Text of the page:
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      7 out of 10 employees happy at work

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      People often talk about the back-to-work blues following a long weekend, but according to a recent survey 71% of employees are satisfied with their wellbeing at work.

      The 2016 Edenred-Ipsos Barometer shows that an average of seven out of 10 employees worldwide are happy at work, with the UK sitting right on that number. The happiest workers are in India, where 88% say they feel satisfied. On the other hand, Japanese people are far behind the rest of the world, with only 44% of respondents reporting satisfaction.

      Skills management is the factor employees say has the greatest effect on their wellbeing, with the priority being the transmission and renewal of skills. 66% of those surveyed say this is currently their main expectation. This confirms earlier CIPD research into the importance of training at work. It comes ahead of flexible hours, the promotion of health at work, diversity and the integration of young people.

      Meanwhile, only 67% of French employees feel satisfied, with the main reason cited as a lack of attention and respect from management. They also feel less confident in their professional future with their company.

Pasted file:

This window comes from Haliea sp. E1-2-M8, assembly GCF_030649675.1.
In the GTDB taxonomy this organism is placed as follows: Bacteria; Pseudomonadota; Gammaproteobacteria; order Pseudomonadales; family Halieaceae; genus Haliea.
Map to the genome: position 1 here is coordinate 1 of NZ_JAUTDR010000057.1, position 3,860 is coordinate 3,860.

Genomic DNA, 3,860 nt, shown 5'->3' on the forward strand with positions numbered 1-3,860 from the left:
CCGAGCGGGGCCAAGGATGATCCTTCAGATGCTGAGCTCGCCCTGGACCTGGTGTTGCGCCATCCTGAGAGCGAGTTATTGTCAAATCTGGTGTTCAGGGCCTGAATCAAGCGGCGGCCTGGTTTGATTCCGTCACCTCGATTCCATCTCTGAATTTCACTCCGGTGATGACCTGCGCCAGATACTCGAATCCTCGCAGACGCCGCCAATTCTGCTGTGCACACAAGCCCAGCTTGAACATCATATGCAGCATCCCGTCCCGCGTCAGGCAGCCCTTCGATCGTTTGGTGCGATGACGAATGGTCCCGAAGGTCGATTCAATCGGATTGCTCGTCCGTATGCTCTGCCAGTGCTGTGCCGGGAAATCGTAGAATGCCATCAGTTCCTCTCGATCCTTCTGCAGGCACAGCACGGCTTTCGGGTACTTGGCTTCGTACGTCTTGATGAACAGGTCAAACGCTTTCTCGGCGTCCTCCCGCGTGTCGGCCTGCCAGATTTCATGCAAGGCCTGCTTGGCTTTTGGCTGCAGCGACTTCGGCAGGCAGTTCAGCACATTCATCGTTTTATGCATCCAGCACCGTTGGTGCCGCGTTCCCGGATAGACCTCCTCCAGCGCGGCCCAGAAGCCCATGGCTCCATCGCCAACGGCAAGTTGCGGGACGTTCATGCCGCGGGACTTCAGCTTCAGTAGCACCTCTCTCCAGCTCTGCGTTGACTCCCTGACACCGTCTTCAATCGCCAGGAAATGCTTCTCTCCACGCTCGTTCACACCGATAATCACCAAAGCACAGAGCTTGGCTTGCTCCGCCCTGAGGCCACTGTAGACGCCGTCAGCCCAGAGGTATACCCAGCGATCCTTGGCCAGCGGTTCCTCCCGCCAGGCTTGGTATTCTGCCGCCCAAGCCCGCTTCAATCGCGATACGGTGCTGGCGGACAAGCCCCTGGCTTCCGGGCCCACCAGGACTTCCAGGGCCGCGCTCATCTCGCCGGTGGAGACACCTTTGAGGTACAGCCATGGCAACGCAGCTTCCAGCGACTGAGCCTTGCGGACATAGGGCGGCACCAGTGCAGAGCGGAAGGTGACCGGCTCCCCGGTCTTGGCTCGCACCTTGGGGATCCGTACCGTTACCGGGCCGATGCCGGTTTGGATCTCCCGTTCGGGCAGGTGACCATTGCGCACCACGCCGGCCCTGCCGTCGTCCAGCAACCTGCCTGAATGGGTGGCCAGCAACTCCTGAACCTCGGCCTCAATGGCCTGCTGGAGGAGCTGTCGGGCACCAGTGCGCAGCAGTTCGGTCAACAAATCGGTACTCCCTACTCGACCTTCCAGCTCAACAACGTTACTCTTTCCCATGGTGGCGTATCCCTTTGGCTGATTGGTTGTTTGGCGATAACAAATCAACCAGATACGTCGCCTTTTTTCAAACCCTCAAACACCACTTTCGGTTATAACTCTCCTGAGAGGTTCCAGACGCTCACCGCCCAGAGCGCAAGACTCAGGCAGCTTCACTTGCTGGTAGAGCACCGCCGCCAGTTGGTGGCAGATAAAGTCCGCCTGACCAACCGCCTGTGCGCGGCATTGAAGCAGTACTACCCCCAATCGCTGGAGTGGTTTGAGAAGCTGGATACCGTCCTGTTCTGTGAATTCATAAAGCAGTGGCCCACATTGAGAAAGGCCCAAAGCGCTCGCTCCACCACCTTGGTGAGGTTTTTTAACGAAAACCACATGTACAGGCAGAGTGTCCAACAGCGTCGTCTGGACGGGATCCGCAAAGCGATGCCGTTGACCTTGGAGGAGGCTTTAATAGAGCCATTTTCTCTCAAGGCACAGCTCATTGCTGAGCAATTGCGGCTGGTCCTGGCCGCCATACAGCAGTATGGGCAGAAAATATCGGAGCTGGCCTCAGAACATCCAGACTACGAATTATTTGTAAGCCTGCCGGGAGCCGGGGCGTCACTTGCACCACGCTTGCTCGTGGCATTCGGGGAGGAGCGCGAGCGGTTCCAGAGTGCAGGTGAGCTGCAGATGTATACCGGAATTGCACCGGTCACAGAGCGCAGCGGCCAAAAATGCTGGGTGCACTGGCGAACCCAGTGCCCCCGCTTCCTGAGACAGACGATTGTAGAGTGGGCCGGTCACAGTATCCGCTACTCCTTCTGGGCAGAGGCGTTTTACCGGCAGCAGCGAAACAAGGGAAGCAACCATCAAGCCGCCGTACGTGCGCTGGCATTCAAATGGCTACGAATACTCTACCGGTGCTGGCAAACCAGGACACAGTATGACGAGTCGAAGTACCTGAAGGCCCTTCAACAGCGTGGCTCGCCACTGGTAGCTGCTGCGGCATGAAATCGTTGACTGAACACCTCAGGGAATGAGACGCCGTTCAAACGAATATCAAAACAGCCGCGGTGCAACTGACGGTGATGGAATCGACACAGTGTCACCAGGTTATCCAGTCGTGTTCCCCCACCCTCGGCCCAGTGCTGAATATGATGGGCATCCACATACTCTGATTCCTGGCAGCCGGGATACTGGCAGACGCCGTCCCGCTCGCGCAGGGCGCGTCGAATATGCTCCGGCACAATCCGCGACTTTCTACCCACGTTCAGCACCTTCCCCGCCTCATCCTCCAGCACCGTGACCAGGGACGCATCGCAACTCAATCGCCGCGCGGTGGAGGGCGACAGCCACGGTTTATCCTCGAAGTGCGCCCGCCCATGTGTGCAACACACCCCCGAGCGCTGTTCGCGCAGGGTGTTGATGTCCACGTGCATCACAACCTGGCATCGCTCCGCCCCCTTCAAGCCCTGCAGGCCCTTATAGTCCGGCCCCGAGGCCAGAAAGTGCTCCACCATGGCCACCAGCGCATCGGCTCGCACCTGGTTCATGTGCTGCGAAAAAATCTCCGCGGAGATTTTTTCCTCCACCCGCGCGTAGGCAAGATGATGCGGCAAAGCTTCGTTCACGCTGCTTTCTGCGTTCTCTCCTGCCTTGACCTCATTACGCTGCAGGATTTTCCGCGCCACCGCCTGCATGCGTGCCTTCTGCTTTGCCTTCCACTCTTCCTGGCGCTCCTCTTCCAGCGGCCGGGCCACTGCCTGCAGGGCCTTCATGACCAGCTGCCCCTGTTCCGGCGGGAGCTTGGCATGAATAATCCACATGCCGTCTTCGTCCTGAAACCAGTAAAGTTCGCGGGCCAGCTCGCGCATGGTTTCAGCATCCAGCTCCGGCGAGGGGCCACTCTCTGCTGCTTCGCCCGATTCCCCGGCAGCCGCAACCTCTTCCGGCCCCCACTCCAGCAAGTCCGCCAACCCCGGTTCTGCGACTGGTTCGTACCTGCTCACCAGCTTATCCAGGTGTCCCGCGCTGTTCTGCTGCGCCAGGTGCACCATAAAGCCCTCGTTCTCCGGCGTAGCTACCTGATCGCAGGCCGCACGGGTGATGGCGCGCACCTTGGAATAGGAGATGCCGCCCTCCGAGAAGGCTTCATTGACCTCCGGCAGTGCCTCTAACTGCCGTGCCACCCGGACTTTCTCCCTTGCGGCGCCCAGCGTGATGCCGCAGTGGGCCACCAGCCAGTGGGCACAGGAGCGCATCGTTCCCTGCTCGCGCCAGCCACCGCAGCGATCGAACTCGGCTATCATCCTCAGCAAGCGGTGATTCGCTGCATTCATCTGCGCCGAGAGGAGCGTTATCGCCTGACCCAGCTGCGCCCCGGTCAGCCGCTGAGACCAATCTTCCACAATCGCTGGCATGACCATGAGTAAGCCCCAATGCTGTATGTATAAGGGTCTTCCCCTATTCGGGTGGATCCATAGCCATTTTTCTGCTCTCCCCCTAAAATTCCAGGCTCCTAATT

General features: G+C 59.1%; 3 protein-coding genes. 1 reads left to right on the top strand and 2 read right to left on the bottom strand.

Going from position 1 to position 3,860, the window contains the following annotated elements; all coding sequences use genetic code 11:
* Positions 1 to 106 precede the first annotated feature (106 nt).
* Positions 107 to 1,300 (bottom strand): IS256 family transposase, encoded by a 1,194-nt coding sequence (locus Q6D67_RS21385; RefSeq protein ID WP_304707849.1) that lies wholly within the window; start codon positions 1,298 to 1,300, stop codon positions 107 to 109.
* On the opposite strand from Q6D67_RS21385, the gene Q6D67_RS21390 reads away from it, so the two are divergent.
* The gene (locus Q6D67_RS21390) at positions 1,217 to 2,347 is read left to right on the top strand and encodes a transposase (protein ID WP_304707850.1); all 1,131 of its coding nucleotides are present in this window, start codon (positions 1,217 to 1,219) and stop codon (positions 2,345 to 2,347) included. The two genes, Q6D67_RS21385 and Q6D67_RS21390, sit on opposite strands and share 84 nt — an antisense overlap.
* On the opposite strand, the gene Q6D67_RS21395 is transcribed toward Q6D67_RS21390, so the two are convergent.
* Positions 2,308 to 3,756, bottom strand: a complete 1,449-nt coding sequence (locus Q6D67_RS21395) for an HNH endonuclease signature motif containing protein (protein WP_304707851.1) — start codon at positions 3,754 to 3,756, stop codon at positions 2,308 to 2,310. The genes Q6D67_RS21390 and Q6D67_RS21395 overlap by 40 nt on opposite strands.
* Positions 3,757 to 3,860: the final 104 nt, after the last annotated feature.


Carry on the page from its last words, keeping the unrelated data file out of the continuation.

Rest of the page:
“In professional environments undergoing profound changes, employees play a central role. Active consideration for their wellbeing at work is a priority; in France, this covers not only the prevention of psycho-social risks but also the implementation of ambitious skills development strategies and revised management modes focused on dialogue, involvement and contribution,” explains Antoine Solom, Director of the Employee Relations Management Practice at the Ipsos Group.

      “In a sometimes difficult economic context, employee engagement is central to the sustainable performance of organisations. In its capacity of observer of the job market, Edenred listens closely to companies to improve their efficiency, in particular in terms of human resources. To that end, the Edenred-Ipsos Barometer is a preferred tool for determining the needs of employees and allows us to think about developing specific HR actions. We ourselves put into practice a dynamic HR policy from day to day aiming to create conditions for this well-being at work, in particular with management coaching, training on digital immersion, systematic ‘Best place to work’ certification schemes, etc.” affirms Jeanne Renard, Executive Vice President Human Resources and Corporate Social Responsibility for Edenred.

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      AUTHOR

      Molly Dyson

      Former Editor – PA Life

      All stories by: Molly Dyson